Saturday, January 24, 2015

Word on the Street

On the block: Houston and Navarro. A conversation between two tourists, one giving his take on the streets of San Antonio. “Tell me,” said the surly man in a thick New Jersey accent, “what kind of a city builds its sidewalks where two people can’t walk together side-by-side?” I stopped in my tracks. Looked down. Looked around. His perception all too keen. Street smarts.

Bounded by St. Mary’s to the north, IH-10 to the west, IH-37 to the east, and Cesar Chavez to the south, the downtown area streets appear to be fairly hospitable for those traveling on foot, but this soon begins to change as we leave the inner city. Even in some parts of the affluent neighborhoods of King William and Monte Vista do we find sidewalks leading to nowhere or nearly non-existent. Historical districts near to the city center no longer weave a social fabric that once housed a vibrant working-class community.

With the advent of the mass-produced automobile, car culture soon began to take precedence in the engineering of San Antonio city streets. Roads were widened to accommodate vehicular traffic thereby removing frontage space, curtailing a thriving street life. The organic cultural exchange of goods and services once rivaling New Orleans in its cosmopolitan diversity, gone. Open-air markets and plazas designed by the original Spanish missionaries, paved over and repurposed.

It was more than just sidewalks this city lost. Streets have the potential to perpetuate a healthy balance of harmony and disorder. The public realm in Ol’ San Antone used to be a wondrous place, connected by pedestrian pathways, where all walks of life would venture to congregate and interact. In essence, the street can become the destination itself.

Though it touts its national ranking of seventh largest city with a population of 1.4 million people, San Antonio is still missing key elements of intra-neighborhood connectivity and an around-the-clock system of public transportation. Instead, we operate as a network of small towns with Olmos Park, Balcones Heights, and other municipalities incorporated by annexation policy over the years.

And so I pose these questions: How can we overcome decades of social isolation and environmental deterioration promulgated by single-use zoning and suburban sprawl to forge a new community for the 21st Century? Will it be the voice of the community to shape public policy for better streets and better neighborhoods?

Perhaps we could take note from UTSA professor and author Heywood Sanders given during a town hall event focusing on the topic of gentrification, defining the term’s usage and its apparent symptoms. He proposes a fundamental shift in policy in which investment is directed towards resident and neighborhood needs, taking priority over public incentives in place for developers capitalizing on vacant and neglected property.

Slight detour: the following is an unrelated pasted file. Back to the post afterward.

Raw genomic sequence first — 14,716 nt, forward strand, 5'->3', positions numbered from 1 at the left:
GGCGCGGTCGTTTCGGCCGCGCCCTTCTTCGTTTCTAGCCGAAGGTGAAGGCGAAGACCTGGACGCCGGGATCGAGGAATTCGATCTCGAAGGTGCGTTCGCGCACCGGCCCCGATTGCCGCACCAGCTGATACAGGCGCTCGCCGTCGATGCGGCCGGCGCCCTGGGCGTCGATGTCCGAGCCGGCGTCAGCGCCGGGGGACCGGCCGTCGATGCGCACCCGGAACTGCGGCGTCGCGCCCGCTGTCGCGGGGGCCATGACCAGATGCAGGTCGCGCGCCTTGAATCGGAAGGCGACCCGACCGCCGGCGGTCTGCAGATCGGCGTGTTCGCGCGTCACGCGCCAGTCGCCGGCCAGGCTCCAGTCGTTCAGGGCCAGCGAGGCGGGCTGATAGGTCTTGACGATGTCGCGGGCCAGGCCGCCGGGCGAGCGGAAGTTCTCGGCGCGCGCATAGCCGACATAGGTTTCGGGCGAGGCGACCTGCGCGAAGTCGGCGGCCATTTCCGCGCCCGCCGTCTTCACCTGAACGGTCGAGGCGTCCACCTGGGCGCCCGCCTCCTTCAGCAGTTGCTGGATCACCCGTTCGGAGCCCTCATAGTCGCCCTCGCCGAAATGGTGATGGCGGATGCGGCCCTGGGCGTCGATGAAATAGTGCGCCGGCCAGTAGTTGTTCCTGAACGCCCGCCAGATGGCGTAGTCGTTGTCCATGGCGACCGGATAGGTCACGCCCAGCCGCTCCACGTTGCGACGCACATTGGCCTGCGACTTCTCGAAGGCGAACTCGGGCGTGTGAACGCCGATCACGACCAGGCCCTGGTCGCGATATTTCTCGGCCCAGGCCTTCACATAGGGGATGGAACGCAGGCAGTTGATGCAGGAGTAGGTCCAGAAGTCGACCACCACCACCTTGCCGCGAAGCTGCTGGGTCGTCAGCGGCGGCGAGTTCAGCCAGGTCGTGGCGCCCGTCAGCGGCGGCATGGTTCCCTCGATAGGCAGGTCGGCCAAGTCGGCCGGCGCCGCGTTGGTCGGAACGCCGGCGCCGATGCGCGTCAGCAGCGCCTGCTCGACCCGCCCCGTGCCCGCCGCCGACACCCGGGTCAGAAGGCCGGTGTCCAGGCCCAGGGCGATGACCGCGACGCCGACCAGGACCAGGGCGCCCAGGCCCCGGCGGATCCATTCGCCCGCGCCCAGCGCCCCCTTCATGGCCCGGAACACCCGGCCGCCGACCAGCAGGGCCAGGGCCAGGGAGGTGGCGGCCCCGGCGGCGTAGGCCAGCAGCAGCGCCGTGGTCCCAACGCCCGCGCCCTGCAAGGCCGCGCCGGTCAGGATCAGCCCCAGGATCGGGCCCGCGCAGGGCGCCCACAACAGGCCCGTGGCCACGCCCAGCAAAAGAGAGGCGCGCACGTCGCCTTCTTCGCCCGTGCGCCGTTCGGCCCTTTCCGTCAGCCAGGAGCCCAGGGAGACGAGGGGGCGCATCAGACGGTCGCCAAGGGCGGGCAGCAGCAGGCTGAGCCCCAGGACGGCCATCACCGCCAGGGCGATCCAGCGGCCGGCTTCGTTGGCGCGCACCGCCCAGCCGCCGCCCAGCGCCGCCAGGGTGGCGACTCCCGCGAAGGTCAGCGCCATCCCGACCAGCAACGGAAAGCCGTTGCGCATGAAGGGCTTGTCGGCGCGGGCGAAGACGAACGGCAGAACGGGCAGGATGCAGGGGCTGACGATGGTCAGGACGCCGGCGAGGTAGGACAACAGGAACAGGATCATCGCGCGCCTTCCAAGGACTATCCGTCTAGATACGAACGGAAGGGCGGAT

Designing sufficient sidewalks where we can walk together side-by-side would be a good place to start.

I’ll see you on the street.

- Commissioned article for "The City Journal" (coming soon)

Monday, January 12, 2015

LARGECOMM in 2015: A New Day

Welcome back,

to a new year. San Antonio rode through its fair share of ups and downs in the second half of 2014:

  • Our former Mayor and former District 1 City Councilman showed their true colors as self-interested political opportunists - one appointed as a federal secretary in Washington D.C., the other landing a seat in the Texas House of Representatives - taking the wind out of the sails of those supportive of urban policy development.
  • In partisan politics, Battleground Texas and the Democratic party failed to galvanize support to take the November elections, the Republican party ultimately making a clean sweep in Texas. Citizens continue to express their disdain for both parties and remain disillusioned with the entire political apparatus.
  • VIA's Streetcar was shot down. The Tobin Center for the Performing Arts got off to a running start. Uber and Lyft received a cease-and-desist letter from the San Antonio Police Department. Alamo Beer got their brewery. Henry Cisneros still chases the lost cause of landing a professional footbal team.
  • And all the while the Center City Development Office continued to cut breaks (water/energy waivers and property tax reimbursements) and give incentives (in the millions) to developers rolling out housing in the inner city at market rate of around $2 per sq ft for rent and lofts/condos for purchase starting at $250,000+, still only one out of the twenty-two developments (past and present) has accomodated Section 8 residents.
With these murky events of the past year behind us, we've arrived at a clean slate. Along with the school semester you can find me pursuing writing for various community outlets. Already in the works is an article for "The City Journal" - a print publication organized by Michael Cirlos of Humans of San Antonio. Spread the word and stay tuned.

It's a new day. And a better day is coming. The semester begins January 20th. We'll see you then.


"There are only two ways in which a writer can become important - to write a great deal, and have [their] writings appear everywhere, or to write very little...The only thing that matters is that these should be perfect in their kind, so that each should be an event."

- T. S. Eliot